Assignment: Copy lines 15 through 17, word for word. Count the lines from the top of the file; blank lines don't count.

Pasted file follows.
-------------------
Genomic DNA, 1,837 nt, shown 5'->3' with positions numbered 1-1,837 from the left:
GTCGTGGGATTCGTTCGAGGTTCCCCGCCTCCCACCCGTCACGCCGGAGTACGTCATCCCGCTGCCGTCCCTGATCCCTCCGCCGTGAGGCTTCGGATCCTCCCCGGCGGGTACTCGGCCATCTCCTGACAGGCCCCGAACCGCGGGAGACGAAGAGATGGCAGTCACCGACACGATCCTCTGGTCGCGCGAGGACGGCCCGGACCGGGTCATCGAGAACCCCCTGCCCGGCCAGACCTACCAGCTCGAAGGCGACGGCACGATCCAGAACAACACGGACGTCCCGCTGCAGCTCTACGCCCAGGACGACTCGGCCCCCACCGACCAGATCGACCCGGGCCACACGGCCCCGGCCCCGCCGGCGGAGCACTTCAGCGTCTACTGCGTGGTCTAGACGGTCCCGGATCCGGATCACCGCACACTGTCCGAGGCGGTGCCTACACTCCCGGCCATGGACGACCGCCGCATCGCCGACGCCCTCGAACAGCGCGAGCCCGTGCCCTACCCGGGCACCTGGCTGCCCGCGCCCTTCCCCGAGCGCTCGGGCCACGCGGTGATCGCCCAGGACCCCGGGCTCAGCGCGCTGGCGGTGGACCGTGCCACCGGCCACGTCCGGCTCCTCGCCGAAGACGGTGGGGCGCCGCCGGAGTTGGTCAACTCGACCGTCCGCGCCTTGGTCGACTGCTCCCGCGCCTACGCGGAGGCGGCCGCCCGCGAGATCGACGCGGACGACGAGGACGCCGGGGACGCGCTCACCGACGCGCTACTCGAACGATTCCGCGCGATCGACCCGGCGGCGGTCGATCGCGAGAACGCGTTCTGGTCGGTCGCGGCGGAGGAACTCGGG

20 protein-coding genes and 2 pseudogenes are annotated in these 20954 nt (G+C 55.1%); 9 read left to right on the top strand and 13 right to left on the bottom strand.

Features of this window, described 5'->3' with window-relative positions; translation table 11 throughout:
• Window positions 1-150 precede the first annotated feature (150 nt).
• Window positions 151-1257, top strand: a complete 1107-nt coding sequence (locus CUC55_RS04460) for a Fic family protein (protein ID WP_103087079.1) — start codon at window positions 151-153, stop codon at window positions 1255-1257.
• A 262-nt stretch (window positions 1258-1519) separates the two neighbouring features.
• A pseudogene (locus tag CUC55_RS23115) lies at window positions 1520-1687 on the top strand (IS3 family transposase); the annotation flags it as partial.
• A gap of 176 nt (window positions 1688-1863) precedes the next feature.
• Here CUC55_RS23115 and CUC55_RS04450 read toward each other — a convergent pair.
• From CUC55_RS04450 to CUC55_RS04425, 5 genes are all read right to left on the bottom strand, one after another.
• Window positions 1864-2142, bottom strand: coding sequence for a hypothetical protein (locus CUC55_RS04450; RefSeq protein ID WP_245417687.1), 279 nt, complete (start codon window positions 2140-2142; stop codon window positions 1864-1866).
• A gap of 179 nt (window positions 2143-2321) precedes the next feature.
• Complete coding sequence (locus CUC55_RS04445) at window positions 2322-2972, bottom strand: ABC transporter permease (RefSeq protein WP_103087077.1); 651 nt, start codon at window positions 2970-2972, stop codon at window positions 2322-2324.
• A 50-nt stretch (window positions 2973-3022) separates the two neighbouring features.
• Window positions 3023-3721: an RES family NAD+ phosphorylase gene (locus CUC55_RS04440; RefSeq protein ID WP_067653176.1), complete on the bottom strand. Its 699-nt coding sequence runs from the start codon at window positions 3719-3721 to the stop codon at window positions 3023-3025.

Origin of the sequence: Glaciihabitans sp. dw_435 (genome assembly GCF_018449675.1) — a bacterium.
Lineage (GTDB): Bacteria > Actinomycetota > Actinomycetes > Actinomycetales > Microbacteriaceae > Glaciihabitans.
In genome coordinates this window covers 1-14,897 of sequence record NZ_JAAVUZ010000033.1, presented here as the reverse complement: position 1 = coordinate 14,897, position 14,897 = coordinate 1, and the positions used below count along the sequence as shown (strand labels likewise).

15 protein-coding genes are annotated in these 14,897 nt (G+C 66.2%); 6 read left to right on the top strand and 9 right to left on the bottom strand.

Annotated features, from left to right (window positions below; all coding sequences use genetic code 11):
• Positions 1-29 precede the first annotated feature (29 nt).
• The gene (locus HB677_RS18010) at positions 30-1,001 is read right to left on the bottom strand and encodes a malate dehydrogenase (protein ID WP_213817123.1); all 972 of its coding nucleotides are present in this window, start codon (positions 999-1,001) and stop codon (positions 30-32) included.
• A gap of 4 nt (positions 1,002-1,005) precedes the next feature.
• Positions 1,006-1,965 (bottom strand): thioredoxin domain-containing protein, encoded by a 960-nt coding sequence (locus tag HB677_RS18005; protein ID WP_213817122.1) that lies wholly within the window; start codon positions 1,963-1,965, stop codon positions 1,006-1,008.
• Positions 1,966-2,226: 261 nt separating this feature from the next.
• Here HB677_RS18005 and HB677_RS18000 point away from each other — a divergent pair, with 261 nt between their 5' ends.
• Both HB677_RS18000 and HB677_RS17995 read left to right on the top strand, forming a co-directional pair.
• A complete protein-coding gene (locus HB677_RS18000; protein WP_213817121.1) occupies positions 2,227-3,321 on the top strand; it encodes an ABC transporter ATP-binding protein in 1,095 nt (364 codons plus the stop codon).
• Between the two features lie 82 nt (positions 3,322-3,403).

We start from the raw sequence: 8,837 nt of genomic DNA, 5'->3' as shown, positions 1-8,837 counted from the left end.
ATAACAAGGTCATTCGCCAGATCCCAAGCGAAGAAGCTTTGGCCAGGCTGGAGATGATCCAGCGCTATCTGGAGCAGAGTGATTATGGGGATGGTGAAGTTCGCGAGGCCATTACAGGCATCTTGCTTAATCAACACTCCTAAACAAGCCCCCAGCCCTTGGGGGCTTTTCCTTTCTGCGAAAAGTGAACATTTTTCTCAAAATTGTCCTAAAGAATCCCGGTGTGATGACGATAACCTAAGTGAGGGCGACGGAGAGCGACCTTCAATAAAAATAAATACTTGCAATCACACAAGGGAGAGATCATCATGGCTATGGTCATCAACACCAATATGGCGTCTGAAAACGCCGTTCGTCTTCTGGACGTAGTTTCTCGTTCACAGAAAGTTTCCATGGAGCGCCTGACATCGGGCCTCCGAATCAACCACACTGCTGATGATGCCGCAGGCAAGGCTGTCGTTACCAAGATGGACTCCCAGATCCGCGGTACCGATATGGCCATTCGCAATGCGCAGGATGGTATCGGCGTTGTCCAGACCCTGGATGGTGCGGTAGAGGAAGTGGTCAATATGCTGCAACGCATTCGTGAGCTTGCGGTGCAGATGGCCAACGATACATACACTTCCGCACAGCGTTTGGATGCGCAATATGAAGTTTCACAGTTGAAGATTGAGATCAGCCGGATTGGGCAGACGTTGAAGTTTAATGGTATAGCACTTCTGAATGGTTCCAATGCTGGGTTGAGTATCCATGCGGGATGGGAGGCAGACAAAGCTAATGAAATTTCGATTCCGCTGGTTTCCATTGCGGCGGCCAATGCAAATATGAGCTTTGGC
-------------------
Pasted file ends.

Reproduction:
• A 50-nt stretch (window positions 2973-3022) separates the two neighbouring features.
• Window positions 3023-3721: an RES family NAD+ phosphorylase gene (locus CUC55_RS04440; RefSeq protein ID WP_067653176.1), complete on the bottom strand. Its 699-nt coding sequence runs from the start codon at window positions 3719-3721 to the stop codon at window positions 3023-3025.

Origin of the sequence: Glaciihabitans sp. dw_435 (genome assembly GCF_018449675.1) — a bacterium.